Friday, January 05, 2007


I'm going to be writing about some movies with Memphis music in them for a freelance piece I'm preparing so these entries may read as a little notebook-y. Feel free to skip if you're so inclined.

Writer/director Ira Sachs' 40 Shades Of Blue was one of the films that first got me interested in doing this piece. A washed out mood piece starring Rip Torn as an aging Memphis music producer (who looks a bit like Sam Phillips but whose career seems closer to a Chips Moman or a Dan Penn. Torn's haunting performance really grabbed me, as did a portrait of a place that had drifted away from its moment of greatness. Accepting an award early in the film, Torn says, "“Music is the only valid thing to come out of this whole mess we call an industry. It’s just a moment in time that happened in Memphis that was just pure magic, when the music of the blacks and the whites came together.” But it's a time that's past, both for the city and for Torn. He now lives in a luxurious, lakeside house with a beautiful girlfriend (Dina Korzun) and their young child but the only moments in the film in which he appears even the least bit happy come when he boozes it up with some old music buddies. "Dark End Of The Street" brings him to tears, but he's disconnected from the rest of his life.

The film's as much about Korzun—whose performance is as dead-eyed as it is deep—a Russian emigre whose relationship with Torn is, to all appearances, just a more refined version of a sex-for-survival strategy she's used her entire life. That's too harsh though. She's the most sympathetic character in the film.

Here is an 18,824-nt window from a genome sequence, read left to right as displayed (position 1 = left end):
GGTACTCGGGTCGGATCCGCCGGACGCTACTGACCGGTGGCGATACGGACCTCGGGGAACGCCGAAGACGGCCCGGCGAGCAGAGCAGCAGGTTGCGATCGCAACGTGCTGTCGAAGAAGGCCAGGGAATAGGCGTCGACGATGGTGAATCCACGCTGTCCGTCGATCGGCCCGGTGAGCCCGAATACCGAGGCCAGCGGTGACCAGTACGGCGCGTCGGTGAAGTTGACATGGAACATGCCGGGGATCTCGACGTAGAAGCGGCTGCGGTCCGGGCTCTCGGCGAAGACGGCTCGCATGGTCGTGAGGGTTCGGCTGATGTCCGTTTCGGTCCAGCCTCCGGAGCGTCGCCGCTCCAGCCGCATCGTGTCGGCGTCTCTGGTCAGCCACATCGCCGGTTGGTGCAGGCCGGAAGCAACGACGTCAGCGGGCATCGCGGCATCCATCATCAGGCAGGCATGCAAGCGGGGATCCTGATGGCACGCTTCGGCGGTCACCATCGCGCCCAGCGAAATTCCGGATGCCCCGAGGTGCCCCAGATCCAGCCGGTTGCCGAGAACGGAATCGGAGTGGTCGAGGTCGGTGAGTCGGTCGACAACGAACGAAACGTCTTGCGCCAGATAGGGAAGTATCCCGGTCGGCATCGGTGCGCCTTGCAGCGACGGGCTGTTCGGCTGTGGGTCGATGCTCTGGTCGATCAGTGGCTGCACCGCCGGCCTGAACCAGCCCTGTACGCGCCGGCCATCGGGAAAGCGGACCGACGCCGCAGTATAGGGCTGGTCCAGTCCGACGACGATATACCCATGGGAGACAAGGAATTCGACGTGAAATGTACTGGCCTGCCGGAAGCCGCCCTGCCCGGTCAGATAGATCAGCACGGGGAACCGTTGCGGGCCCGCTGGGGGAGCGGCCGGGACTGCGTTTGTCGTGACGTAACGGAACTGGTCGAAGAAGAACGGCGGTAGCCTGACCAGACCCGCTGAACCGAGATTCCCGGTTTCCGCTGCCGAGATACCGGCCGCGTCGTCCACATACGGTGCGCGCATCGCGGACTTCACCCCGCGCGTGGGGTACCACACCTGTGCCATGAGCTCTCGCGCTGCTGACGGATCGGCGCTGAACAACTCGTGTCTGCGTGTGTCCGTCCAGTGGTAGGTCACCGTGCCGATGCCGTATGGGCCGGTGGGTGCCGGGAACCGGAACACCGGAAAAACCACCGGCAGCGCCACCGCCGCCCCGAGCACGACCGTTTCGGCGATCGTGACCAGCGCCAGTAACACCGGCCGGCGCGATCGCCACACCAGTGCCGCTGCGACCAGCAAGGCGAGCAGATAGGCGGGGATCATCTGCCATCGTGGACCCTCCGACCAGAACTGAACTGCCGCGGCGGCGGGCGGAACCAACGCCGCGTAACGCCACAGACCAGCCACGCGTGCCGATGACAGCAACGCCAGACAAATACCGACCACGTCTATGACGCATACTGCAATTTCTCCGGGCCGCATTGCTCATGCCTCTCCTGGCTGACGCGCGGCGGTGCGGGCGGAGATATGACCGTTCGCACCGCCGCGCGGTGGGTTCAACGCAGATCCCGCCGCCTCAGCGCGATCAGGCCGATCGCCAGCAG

Getting back to the music, Torn goes on about growing up with attention divided between white string bands ,the sounds of jukeboxes in black clubs and it's clear he played a large part of bringing them together. But what has he done lately? We see him in the studio, acting with a focus he never has elsewhere, but the focus turns into rage in a flash. This is the intense, method-y Torn of Cracking Up, not the guy from the Men In Black movies. We see him later, contributing a lovely piano line to an ungodly piece of Europop. They drive through Memphis, past old studios and hangout spots now fallen into ruins. They drive to clubs that thump to dance music with no connection to anything like soul. The crowd's all white. He throws a party for himself with music he keeps interrupting for speeches and drunken proposals. By the end, when he begins drunkenly talking about how all he cared about was the the music, his guests pay no attention to him. The good times went away and the togetherness they created goes with them. Maybe it was all an illusion after all.

The music wasn't enough. At film's end there's a nearly wordless driving sequence in which Torn and Korzun both seem to have found a kind of sadness no song could prepare them for.

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